4 April 2011
Lecture Notes of Archbishop Diarmuid Martin
Marquette University International Dialogue on the Clergy Sexual Abuse Scandal
My reflections this morning are very much personal in tone. I have no special expertise in the area of restorative justice. I am not an expert in child safeguarding and I have no formal training in how to deal with the complex question of the clergy sexual abuse scandal. I would, however, not be telling the truth if I did not say that, despite my unpreparedness, I have acquired a good deal of personal experience over the past years. It is on the basis of that experience I speak
I became Archbishop of Dublin in 2004. I had spent almost all my priestly ministry working in the service of the Holy See. For a series of factors and right from the start, my service at the Holy See involved me in international relations. The work of the Pontifical Council for Justice and Peace, though not part of the Vatican’s official diplomatic activity, involved a range contacts with governments and international institutions. I visited countries in every continent where the Church was experiencing difficulty or where there were serious social and political tensions
It was this background which probably suggested my appointment in 2001 as the Holy See’s Permanent Observer at the United Nations Office in Geneva and to the World Trade Organization. That new assignment involved working with about 15 UN organizations, – in some of which the Holy See is a full member – as well as with the World Trade Organization and the Headquarters of the International Red Cr
At that time it was known that my predecessor as Archbishop of Dublin, Cardinal Desmond Connell, was already some years beyond his 75th birthday and that he had presented his resignation to the Pope as indicated by Canon Law. I was not totally surprised or particularly worried when I noticed my name beginning to be mentioned in the early media lists of possible successors. I knew that journalists are always looking for some surprise outside candidate. And so, after having been forgotten and ignored by the Irish media for decades, my name began appearing in newspapers as “a high flying, veteran Vatican diplomat” ideally placed to be sent back to Dublin to impose Rome rule.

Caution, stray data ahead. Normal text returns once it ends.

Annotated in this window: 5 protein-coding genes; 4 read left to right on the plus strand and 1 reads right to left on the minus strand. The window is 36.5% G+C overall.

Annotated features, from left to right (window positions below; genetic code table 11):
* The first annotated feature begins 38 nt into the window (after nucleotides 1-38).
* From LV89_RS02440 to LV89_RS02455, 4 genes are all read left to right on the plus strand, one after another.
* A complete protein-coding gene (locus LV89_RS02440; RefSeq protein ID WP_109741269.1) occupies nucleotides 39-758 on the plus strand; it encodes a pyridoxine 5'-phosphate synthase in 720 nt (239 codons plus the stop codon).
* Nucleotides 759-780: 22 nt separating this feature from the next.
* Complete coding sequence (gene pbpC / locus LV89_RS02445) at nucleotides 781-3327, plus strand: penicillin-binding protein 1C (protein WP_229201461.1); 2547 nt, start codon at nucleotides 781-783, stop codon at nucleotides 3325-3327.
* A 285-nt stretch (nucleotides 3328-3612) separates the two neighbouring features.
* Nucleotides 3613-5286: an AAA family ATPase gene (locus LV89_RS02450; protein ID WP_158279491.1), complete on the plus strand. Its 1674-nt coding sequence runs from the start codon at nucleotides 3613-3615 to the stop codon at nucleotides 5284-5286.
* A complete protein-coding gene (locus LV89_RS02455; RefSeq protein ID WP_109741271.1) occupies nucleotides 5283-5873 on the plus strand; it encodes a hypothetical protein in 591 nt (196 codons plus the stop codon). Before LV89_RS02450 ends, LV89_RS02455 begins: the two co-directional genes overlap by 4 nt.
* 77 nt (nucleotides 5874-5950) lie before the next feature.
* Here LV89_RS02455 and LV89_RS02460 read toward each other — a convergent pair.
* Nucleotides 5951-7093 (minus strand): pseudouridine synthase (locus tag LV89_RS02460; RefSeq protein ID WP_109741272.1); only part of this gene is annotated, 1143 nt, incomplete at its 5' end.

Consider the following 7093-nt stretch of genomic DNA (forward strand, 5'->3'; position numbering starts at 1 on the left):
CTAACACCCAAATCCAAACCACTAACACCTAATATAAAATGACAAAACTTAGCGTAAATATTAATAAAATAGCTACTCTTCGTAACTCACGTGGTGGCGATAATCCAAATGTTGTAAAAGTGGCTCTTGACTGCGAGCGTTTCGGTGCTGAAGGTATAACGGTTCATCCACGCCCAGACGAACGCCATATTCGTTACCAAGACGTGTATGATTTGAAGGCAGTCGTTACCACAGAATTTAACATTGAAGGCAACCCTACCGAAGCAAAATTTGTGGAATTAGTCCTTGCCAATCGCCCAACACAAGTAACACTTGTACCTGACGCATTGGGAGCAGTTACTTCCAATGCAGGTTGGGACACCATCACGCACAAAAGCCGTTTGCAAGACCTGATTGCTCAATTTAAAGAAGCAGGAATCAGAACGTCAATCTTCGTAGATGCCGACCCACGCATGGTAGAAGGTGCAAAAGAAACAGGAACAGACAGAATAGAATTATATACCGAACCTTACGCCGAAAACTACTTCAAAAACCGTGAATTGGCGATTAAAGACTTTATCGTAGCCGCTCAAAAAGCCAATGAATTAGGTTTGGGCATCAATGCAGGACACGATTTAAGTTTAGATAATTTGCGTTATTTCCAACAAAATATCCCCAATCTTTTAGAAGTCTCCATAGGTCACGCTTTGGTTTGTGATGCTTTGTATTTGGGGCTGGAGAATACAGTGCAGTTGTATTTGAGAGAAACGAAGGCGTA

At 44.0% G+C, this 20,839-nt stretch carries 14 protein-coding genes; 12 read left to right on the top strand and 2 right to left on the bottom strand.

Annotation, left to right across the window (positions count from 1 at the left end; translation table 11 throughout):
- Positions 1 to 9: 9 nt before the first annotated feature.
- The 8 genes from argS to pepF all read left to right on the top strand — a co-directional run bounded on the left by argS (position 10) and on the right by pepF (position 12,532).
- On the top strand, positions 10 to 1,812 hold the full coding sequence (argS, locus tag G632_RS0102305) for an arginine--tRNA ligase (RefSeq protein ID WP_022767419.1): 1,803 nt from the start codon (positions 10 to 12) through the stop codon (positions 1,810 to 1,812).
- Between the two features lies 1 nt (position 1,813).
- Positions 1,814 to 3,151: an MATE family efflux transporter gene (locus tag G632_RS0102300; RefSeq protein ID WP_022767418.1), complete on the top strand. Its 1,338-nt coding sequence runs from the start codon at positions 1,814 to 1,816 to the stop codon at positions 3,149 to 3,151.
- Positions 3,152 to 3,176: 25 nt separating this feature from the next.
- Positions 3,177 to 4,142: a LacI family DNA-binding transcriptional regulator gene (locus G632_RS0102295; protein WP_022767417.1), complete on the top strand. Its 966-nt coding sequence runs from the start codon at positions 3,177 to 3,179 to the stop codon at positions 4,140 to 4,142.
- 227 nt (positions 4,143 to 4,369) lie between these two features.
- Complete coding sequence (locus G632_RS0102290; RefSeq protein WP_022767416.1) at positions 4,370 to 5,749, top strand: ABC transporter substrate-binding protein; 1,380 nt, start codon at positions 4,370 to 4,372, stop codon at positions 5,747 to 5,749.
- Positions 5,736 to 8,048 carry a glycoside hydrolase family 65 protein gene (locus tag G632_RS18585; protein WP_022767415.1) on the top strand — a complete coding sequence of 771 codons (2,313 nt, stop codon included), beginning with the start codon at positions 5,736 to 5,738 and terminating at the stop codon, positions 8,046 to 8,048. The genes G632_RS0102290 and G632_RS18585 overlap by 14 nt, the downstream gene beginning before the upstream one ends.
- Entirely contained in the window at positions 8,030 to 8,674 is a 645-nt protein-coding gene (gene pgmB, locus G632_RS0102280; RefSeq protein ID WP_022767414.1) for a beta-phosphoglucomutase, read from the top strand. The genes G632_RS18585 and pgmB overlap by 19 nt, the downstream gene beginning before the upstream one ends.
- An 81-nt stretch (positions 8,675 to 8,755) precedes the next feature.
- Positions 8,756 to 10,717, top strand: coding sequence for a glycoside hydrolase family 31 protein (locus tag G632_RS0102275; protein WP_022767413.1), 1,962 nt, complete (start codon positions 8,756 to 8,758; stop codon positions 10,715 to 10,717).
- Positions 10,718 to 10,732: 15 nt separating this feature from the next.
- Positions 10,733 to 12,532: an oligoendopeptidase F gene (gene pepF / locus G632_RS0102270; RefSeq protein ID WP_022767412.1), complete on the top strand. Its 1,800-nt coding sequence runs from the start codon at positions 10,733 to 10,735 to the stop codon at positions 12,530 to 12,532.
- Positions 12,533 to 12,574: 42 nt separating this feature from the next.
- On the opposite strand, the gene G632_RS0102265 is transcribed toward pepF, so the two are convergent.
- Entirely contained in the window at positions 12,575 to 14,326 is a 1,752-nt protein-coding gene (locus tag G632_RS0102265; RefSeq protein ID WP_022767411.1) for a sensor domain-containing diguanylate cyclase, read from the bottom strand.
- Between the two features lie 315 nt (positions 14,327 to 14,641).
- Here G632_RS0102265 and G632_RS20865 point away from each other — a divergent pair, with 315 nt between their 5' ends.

As the speculation went on in time my name appeared less and less among the prospective candidates and quite soon, to my satisfaction, I was no longer a “high-flyer” but a “long-shot outsider” to be looked at if no agreement could be reached on a local candidate.
Then one day a senior figure in the World Council of Churches said to me that he had read an article which presented a coherent argument that I should after all be considered for Dublin. I told him that he knew how much I was committed to my current assignment and that I would even ask for his protestant prayers to help prevent any change. Just a few months later having read the news of my appointment as Coadjutor Archbishop of Dublin, my friend called me saying that it was now clear to him, a good Presbyterian, that protestant prayers obviously had no effect in the Vatican.
I begin with this rather rambling personal reflection to stress that taking on the appointment as Archbishop of Dublin was not something that I had been preparing for or was prepared for. I had very rarely been involved in or indeed even consulted on Irish matters in the Vatican. I never lived in the Irish College or any Irish institutiuon.
Today I can only smile when I read media reports saying that I was whisked out of the Vatican service to be sent back to Ireland “to clean up the sex abuse scandal” in Dublin. In all I had just two conversations with the Congregation for Bishops prior to my return to Dublin and the first was almost exclusively a discussion on why I felt I was not the person for the job. I was shown no files, given no statistics, given no special advice or information or mandate about the situation that I was to face. My conversations in the Secretariat of State focussed more on the appointment I was leaving than on the task I was to undertake.
Within a few months however, I had succeeded Cardinal Connell and found myself responsible for a situation for which I had had no real initiation. To be just regarding Cardinal Connell, he had been central in putting into place within the diocese and on a national level the first clear norms for addressing the question of child sexual abuse by priests. He had re-established the use of Canonical trials for abusers. He had established a Diocesan Advisory Panel which had gained much expertise. He had above all established a Diocesan Child Protection Office with a lay director. Mr Phil Garland, who had already begun his work in establishing not just an office, but a very different system.